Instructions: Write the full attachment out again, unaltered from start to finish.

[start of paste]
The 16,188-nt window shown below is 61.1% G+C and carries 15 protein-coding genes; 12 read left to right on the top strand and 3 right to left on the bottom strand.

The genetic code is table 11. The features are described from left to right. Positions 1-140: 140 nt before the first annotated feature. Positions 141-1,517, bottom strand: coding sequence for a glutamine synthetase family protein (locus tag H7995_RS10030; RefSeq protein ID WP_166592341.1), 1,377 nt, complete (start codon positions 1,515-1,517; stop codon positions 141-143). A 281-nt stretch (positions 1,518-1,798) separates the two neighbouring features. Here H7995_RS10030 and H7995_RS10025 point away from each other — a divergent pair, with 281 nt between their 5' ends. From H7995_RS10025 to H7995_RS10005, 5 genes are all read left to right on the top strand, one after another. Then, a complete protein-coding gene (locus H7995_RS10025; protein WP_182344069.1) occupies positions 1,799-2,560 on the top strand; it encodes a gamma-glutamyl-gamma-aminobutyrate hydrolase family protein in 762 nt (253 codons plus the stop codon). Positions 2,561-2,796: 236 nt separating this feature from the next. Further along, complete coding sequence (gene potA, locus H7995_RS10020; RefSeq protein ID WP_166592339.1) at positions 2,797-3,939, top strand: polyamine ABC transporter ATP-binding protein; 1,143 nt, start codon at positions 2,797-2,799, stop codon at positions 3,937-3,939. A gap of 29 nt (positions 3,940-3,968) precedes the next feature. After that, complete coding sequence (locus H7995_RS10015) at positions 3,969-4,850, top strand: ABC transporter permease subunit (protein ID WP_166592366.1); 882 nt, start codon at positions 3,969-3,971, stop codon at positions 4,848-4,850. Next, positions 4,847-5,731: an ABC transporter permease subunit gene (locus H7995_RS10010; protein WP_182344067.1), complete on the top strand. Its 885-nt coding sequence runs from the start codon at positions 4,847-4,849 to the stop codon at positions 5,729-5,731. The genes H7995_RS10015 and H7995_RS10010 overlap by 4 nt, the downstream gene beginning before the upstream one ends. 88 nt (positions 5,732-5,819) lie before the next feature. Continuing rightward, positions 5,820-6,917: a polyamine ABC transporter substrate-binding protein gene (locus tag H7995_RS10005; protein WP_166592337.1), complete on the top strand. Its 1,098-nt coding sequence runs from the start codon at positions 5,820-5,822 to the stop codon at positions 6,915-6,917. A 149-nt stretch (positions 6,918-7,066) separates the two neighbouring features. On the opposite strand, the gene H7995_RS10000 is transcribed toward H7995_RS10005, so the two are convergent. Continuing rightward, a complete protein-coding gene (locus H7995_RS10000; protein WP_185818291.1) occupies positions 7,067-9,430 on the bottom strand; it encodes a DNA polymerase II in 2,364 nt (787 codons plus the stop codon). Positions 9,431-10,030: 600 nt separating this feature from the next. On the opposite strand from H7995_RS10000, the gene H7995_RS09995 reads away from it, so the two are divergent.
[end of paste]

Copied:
The 16,188-nt window shown below is 61.1% G+C and carries 15 protein-coding genes; 12 read left to right on the top strand and 3 right to left on the bottom strand.

The genetic code is table 11. The features are described from left to right. Positions 1-140: 140 nt before the first annotated feature. Positions 141-1,517, bottom strand: coding sequence for a glutamine synthetase family protein (locus tag H7995_RS10030; RefSeq protein ID WP_166592341.1), 1,377 nt, complete (start codon positions 1,515-1,517; stop codon positions 141-143). A 281-nt stretch (positions 1,518-1,798) separates the two neighbouring features. Here H7995_RS10030 and H7995_RS10025 point away from each other — a divergent pair, with 281 nt between their 5' ends. From H7995_RS10025 to H7995_RS10005, 5 genes are all read left to right on the top strand, one after another. Then, a complete protein-coding gene (locus H7995_RS10025; protein WP_182344069.1) occupies positions 1,799-2,560 on the top strand; it encodes a gamma-glutamyl-gamma-aminobutyrate hydrolase family protein in 762 nt (253 codons plus the stop codon). Positions 2,561-2,796: 236 nt separating this feature from the next. Further along, complete coding sequence (gene potA, locus H7995_RS10020; RefSeq protein ID WP_166592339.1) at positions 2,797-3,939, top strand: polyamine ABC transporter ATP-binding protein; 1,143 nt, start codon at positions 2,797-2,799, stop codon at positions 3,937-3,939. A gap of 29 nt (positions 3,940-3,968) precedes the next feature. After that, complete coding sequence (locus H7995_RS10015) at positions 3,969-4,850, top strand: ABC transporter permease subunit (protein ID WP_166592366.1); 882 nt, start codon at positions 3,969-3,971, stop codon at positions 4,848-4,850. Next, positions 4,847-5,731: an ABC transporter permease subunit gene (locus H7995_RS10010; protein WP_182344067.1), complete on the top strand. Its 885-nt coding sequence runs from the start codon at positions 4,847-4,849 to the stop codon at positions 5,729-5,731. The genes H7995_RS10015 and H7995_RS10010 overlap by 4 nt, the downstream gene beginning before the upstream one ends. 88 nt (positions 5,732-5,819) lie before the next feature. Continuing rightward, positions 5,820-6,917: a polyamine ABC transporter substrate-binding protein gene (locus tag H7995_RS10005; protein WP_166592337.1), complete on the top strand. Its 1,098-nt coding sequence runs from the start codon at positions 5,820-5,822 to the stop codon at positions 6,915-6,917. A 149-nt stretch (positions 6,918-7,066) separates the two neighbouring features. On the opposite strand, the gene H7995_RS10000 is transcribed toward H7995_RS10005, so the two are convergent. Continuing rightward, a complete protein-coding gene (locus H7995_RS10000; protein WP_185818291.1) occupies positions 7,067-9,430 on the bottom strand; it encodes a DNA polymerase II in 2,364 nt (787 codons plus the stop codon). Positions 9,431-10,030: 600 nt separating this feature from the next. On the opposite strand from H7995_RS10000, the gene H7995_RS09995 reads away from it, so the two are divergent.